The New Regionalism and Policy Interdependence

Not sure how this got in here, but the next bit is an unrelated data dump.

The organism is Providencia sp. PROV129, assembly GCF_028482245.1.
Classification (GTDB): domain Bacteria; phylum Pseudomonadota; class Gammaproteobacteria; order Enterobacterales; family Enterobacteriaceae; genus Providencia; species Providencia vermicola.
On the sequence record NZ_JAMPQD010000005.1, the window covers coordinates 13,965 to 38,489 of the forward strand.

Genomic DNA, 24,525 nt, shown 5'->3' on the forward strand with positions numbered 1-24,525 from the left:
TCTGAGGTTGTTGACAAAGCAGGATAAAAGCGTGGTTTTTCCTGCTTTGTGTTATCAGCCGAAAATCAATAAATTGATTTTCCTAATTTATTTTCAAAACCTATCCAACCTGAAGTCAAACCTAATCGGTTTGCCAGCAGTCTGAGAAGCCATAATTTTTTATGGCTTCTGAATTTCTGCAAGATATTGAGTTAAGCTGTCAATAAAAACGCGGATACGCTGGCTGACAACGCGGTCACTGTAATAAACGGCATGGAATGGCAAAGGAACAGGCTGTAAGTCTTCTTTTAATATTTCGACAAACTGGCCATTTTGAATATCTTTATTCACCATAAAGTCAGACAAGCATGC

Since 1990 the number of preferential trade agreements has increased rapidly. Our argument explains this phenomenon, known as the new regionalism, as a result of competition for market access. Exporters that face trade diversion because of their exclusion from a preferential trade agreement concluded by foreign countries push their governments into signing an agreement with the country in which their exports are threatened. We test our argument in a quantitative analysis of the proliferation of preferential trade agreements among 167 countries between 1990 and 2007. The finding that competition for market access is a major driving force of the new regionalism is a contribution to the literature on regionalism and to broader debates about global economic regulation.
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